Araweelo News Network

The leader of Yemen’s Ansarullah movement, Abdul-Malik al-Houthi, delivers a televised speech from the Yemeni capital Sana’a on November 30, 2017.

Sana’a(ANN)-The leader of Yemen’s Ansarullah movement, Abdul-Malik al-Houthi, has promised retaliatory attacks in response to a land, aerial and naval blockade imposed on his impoverished country by a Saudi-led military alliance.

Addressing his supporters via a televised speech from the Yemeni capital Sana’a on Thursday, Houthi warned against “tightening the blockade.”

Riyadh imposed a tight blockade on nearly all Yemen’s air, land and sea ports after Yemeni forces on November 5 launched a solid propellant and Scud-type Borkan-2 (Volcano-2) missile against King Khalid International Airport, located 35 kilometers north of the Saudi capital Riyadh, in retaliation for Saudi’s devastating aerial bombardment campaign against Yemen.

“Should the blockade continue, we know what (targets) would cause great pain and how to reach them,” he said.

Meanwhile, tens of thousands of the Houthi movement supporters gathered in the Sabaeen Square of Sana’a on Thursday afternoon to commemorate the birth anniversary of Prophet Muhammad (PBUH), heeding a call to attend the event.

Supporters of Yemen’s Ansarullah movement gather in the Sabaeen Square of the capital Sana’a on November 30, 2017 to commemorate the birth anniversary of Prophet Muhammad (PBUH). (Photo by AFP)

The rally came after late night mediation attempts between supporters of former president Ali Abdullah Saleh and the Houthi Ansarullah movement failed to reconcile both sides.

Yemeni security officials, speaking on condition of anonymity, said deadly clashes between Houthi Ansarullah fighters and Saleh’s supporters continued for a second day on Thursday.

The officials said Ansarullah fighters moved against forces loyal to Saleh while accusing the latter of fomenting a coup with the help of the United Arab Emirates.

It appeared the clashes began on Wednesday evening with a dispute over the capital’s Saleh Mosque, where Houthis wanted to hold festivities for Prophet Muhammad’s birthday.

The skirmishes killed nine Ansarullah fighters and five loyalists to the former Yemeni president, Abd Rabbuh Mansur Hadi.

Saudi Arabia has been incessantly pounding Yemen since March 2015 in an attempt to crush the popular Houthi Ansarullah movement and reinstate Hadi, who is a staunch ally of the Riyadh regime.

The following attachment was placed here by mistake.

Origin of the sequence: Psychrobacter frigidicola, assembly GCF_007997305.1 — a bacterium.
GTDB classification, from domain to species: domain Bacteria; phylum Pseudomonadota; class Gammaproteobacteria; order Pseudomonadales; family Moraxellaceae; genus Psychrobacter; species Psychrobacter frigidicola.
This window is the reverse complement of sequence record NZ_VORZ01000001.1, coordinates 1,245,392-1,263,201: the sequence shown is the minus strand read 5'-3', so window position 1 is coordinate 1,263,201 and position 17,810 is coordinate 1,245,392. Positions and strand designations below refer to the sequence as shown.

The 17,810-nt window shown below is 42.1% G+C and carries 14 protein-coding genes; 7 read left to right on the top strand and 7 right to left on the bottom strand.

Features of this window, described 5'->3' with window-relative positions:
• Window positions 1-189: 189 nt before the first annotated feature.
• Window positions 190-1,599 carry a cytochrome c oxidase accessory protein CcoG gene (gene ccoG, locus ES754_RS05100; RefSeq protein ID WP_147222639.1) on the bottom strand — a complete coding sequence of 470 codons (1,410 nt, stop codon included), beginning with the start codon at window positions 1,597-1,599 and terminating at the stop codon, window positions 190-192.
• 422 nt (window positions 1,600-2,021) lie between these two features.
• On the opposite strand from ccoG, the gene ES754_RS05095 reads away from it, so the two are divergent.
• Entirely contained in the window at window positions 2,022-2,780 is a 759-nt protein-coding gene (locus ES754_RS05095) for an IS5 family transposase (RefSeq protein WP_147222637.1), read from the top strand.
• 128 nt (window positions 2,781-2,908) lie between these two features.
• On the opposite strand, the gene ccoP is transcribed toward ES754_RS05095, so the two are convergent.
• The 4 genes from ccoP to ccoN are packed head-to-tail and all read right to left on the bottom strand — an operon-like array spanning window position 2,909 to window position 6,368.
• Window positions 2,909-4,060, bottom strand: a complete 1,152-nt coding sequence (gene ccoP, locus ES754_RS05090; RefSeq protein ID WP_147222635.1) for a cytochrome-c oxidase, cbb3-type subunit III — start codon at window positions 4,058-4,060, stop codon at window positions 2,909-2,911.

A Yemeni child suffering from diphtheria receives treatment at a hospital in the capital Sana’a on November 22, 2017. (Photo by AFP)

More than 12,000 people have been killed since the onset of the campaign more than two and a half years ago. Much of the Arabian Peninsula country’s infrastructure, including hospitals, schools and factories, has been reduced to rubble due to the war.

The Saudi-led war has also triggered a deadly cholera epidemic across Yemen.

According to the World Health Organization’s latest count, the cholera outbreak has killed 2,167 people since the end of April and is suspected to have infected 841,906.

On Sunday, the United Nations Children’s Fund (UNICEF) said that more than 11 million Yemeni children in Yemen are in acute need of aid, stressing that it is estimated that every 10 minutes a child dies of a preventable disease there.


‘Over 11 million Yemeni children in dire need of aid’
Meanwhile, the United Nations has described the current level of hunger in Yemen as “unprecedented,” emphasizing that 17 million people are now food insecure in the country.

It added that 6.8 million, meaning almost one in four people, do not have enough food and rely entirely on external assistance.

A recent survey showed that almost one third of families have gaps in their diets, and hardly ever consume foods like pulses, vegetables, fruit, dairy products or meat.

More than 3 million pregnant and nursing women and children under 5 also need support to prevent or cure malnutrition.